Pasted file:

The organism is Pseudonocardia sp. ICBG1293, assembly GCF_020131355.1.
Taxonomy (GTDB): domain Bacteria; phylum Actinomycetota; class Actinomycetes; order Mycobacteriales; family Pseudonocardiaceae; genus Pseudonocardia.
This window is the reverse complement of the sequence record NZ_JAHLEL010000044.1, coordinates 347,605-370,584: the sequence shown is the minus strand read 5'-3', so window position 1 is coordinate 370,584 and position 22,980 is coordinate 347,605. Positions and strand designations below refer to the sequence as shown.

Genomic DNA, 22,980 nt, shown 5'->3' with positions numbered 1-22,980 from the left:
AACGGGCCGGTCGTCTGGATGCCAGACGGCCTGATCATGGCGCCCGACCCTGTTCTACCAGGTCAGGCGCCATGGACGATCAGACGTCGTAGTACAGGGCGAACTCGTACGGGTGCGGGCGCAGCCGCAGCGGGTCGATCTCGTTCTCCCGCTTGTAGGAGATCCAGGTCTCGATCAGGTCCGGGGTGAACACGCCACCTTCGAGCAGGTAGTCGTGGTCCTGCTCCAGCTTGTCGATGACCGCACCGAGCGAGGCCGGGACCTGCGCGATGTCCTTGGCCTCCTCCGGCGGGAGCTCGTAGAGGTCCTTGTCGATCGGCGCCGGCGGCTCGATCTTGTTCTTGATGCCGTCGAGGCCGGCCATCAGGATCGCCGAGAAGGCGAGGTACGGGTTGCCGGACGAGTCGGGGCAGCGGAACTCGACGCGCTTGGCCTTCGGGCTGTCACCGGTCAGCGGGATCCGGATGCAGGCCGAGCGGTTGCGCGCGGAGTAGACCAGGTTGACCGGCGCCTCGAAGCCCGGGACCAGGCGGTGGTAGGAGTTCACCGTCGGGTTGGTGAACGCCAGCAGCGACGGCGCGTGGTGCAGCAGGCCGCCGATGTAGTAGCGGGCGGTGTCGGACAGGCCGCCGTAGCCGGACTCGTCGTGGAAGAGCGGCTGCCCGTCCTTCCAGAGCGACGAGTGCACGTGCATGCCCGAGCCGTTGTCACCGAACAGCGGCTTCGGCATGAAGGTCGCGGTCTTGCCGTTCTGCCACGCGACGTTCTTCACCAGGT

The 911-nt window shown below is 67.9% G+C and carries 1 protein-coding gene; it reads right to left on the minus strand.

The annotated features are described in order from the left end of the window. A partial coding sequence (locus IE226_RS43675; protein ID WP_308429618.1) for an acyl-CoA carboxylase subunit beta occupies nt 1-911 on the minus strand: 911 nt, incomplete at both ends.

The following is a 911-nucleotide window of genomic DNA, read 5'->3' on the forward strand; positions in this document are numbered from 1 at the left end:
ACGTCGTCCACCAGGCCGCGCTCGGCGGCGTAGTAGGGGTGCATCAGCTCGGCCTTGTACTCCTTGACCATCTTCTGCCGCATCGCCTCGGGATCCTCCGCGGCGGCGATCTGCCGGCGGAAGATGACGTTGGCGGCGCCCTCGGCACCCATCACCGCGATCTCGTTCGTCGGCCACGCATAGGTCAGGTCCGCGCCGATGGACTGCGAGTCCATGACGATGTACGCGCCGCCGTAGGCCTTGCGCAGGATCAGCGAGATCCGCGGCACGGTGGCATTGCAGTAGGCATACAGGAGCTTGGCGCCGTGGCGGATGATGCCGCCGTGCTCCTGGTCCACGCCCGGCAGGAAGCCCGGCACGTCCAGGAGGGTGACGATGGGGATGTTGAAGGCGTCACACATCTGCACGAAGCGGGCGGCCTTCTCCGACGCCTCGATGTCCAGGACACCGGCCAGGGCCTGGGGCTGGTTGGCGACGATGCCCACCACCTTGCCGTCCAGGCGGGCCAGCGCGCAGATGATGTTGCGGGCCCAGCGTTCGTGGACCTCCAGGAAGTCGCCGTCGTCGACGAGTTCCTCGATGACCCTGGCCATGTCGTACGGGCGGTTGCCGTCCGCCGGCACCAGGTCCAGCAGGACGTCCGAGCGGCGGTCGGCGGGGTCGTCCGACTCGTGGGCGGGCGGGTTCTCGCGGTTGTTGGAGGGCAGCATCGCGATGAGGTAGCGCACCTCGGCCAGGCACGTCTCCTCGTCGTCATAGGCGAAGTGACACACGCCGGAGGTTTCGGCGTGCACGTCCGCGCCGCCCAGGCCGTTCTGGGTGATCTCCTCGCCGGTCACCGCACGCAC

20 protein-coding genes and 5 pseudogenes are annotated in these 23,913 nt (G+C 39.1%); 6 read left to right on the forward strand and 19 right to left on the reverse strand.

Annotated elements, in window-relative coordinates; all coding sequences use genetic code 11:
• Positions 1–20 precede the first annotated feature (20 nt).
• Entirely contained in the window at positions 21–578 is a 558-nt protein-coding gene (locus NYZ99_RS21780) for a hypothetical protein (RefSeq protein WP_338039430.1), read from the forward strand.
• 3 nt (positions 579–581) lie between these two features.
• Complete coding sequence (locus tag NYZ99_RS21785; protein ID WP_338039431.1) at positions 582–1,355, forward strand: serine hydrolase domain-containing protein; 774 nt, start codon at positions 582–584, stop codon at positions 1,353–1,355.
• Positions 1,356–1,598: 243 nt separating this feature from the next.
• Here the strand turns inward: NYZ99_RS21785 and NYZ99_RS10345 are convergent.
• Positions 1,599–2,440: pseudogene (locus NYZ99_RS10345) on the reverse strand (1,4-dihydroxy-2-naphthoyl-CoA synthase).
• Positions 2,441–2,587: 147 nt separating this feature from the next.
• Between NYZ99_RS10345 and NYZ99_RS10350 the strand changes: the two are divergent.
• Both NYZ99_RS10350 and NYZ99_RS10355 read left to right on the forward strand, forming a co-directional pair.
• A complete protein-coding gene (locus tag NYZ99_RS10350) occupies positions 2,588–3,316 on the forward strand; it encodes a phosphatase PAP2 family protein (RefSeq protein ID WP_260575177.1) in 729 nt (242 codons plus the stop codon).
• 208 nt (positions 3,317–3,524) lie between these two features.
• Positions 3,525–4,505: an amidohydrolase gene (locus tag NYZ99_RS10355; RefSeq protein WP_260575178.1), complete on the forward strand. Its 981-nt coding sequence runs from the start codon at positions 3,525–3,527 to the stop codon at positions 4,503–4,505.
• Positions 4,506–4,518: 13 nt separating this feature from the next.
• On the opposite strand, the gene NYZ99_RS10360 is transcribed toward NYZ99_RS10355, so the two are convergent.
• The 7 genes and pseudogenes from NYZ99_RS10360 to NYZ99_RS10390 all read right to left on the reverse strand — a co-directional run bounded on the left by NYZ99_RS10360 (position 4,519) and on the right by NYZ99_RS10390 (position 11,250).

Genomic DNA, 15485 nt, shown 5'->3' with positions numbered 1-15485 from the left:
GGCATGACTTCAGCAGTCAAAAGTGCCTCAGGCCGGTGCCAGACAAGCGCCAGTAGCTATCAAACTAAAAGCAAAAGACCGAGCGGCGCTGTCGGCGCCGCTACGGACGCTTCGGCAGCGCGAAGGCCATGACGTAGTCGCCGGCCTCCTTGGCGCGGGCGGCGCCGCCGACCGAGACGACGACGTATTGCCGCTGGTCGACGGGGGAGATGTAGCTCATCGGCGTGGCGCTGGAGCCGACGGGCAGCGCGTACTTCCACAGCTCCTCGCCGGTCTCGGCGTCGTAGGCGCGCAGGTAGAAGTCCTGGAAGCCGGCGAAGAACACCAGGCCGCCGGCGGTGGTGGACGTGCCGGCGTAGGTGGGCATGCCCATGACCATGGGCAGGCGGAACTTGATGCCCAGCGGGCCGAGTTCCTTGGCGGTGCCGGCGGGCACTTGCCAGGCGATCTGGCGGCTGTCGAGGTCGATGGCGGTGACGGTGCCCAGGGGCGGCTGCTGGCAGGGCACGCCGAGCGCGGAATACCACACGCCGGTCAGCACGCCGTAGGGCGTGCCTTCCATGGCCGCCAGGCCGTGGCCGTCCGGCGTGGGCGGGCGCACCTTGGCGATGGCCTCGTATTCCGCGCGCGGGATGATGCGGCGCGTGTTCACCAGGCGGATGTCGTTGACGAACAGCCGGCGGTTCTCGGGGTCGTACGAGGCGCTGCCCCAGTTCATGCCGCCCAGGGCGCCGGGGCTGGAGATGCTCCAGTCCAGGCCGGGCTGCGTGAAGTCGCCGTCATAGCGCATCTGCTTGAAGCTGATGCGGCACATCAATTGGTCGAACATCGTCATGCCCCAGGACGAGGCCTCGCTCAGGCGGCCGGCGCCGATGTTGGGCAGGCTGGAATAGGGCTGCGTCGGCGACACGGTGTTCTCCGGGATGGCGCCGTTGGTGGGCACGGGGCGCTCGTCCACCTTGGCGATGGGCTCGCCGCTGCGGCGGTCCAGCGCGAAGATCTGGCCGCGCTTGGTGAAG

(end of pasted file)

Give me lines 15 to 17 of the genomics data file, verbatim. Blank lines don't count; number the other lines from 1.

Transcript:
• Complete coding sequence (locus tag NYZ99_RS21785; protein ID WP_338039431.1) at positions 582–1,355, forward strand: serine hydrolase domain-containing protein; 774 nt, start codon at positions 582–584, stop codon at positions 1,353–1,355.
• Positions 1,356–1,598: 243 nt separating this feature from the next.
• Here the strand turns inward: NYZ99_RS21785 and NYZ99_RS10345 are convergent.